Typically, in a cost and pricing model, we bypass a complex model because complex models are important in schedule estimation whereas cost estimations require the summation of all costs, regardless of whether a specific task lies on the critical path. Therefore, the typical cost pricing approach uses a work breakout structure (WBS) where the tasks are all assumed to run sequentially, and the risk spreads are used to set up the Monte Carlo risk simulation runs.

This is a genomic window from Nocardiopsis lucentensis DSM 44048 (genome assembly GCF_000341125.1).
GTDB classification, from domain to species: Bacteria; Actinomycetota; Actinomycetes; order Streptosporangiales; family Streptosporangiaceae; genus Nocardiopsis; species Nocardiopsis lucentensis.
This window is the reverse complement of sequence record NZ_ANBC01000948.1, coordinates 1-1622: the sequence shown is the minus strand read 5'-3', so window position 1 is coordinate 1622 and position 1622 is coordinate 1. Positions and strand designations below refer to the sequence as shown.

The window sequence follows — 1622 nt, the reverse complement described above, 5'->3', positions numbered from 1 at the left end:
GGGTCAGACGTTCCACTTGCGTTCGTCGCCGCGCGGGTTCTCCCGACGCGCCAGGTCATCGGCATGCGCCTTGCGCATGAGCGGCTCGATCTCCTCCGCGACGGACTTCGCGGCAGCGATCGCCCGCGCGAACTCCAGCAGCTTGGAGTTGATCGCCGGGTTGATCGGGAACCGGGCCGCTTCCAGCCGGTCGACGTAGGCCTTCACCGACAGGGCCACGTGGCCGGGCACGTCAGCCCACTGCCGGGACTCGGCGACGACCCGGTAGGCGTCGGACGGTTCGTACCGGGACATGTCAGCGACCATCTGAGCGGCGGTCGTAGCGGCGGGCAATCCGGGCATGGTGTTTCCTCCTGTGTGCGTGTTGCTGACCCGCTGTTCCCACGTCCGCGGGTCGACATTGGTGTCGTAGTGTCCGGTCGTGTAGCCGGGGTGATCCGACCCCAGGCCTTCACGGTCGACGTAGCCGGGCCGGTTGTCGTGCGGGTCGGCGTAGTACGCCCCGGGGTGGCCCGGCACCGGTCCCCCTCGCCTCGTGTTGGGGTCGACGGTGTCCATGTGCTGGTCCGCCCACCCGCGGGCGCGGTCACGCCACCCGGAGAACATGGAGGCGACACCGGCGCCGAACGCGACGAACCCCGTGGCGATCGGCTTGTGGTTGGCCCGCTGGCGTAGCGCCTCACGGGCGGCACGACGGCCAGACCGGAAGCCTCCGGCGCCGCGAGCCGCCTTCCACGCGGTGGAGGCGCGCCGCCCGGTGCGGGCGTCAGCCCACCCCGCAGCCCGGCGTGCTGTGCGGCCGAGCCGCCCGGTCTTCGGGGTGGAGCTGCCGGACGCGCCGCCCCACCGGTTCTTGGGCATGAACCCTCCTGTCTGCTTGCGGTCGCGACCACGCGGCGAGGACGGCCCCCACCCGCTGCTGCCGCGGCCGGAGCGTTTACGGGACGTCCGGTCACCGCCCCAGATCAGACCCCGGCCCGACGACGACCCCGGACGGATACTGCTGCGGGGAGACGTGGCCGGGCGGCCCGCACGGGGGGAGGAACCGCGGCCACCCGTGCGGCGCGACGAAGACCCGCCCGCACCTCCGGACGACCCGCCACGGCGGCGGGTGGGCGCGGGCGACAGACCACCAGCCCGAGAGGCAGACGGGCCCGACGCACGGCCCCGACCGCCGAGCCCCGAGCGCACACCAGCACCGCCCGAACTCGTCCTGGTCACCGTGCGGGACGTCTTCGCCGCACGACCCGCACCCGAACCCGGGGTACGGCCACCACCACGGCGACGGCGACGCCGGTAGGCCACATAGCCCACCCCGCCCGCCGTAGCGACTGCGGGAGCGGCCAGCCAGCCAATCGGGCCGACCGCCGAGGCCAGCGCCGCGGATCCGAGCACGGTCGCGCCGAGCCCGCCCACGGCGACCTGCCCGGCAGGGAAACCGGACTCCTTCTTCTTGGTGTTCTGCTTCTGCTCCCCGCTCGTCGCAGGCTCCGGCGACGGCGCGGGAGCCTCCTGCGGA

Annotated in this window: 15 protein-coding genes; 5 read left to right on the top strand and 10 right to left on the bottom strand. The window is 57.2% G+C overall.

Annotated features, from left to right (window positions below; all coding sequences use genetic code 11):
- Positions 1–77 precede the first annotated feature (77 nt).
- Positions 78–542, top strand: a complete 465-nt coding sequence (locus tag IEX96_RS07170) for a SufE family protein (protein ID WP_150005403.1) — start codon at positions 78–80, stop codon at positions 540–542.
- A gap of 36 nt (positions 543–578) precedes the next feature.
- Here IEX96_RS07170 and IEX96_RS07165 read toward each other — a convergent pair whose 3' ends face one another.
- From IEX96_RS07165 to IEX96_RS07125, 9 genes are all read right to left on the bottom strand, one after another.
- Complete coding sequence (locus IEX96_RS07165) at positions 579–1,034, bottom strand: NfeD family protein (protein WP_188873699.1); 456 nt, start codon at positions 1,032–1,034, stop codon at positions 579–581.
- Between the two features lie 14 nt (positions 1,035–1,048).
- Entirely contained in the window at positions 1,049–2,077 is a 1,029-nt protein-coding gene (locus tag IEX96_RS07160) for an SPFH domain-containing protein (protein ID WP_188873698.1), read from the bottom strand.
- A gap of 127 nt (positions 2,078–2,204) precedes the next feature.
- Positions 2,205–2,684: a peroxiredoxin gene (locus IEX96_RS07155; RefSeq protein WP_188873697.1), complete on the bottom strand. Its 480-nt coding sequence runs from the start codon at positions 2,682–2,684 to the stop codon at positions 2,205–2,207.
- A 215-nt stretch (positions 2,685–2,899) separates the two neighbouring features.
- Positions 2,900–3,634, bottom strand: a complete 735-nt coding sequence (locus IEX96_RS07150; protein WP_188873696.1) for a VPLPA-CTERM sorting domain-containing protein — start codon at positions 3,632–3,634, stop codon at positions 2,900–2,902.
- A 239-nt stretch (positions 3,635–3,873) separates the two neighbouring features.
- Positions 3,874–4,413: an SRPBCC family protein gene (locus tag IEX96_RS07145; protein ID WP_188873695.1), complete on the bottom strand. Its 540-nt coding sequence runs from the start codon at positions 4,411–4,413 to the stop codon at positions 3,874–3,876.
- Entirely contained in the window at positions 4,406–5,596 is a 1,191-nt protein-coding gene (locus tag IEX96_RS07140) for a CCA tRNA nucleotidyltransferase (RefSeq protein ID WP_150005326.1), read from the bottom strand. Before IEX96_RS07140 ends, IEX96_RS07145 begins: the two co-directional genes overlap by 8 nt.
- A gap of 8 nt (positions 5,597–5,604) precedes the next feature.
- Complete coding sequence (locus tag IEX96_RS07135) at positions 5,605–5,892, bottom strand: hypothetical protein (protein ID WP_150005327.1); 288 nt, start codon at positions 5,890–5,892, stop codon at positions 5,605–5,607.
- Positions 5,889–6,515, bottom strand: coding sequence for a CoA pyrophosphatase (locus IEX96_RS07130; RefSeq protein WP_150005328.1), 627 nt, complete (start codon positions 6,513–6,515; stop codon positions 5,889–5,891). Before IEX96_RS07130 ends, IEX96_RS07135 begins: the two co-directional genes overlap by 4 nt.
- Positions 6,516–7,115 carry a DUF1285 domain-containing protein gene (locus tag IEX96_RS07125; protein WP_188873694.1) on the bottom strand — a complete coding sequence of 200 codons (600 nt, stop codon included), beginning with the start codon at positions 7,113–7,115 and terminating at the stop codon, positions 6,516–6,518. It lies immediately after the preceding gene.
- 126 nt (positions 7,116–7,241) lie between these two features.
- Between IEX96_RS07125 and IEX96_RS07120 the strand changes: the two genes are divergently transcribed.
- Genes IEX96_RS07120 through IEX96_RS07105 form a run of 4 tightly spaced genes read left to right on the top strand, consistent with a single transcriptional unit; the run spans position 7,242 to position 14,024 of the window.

Typically, the WBS lists the tasks to be performed and these will constitute the costs of the program. Sometimes, risk elements as well as opportunities are added to the cost analysis. Specifically, risk elements are considered added costs (e.g., risk of rework or risk of the raw material price increase), whereas upside opportunities are considered as a reduction in cost (i.e., a potential revenue stream). Hence, the total cost for the program is typically denoted as WBS Cost + Additional Risk – Upside Opportunities.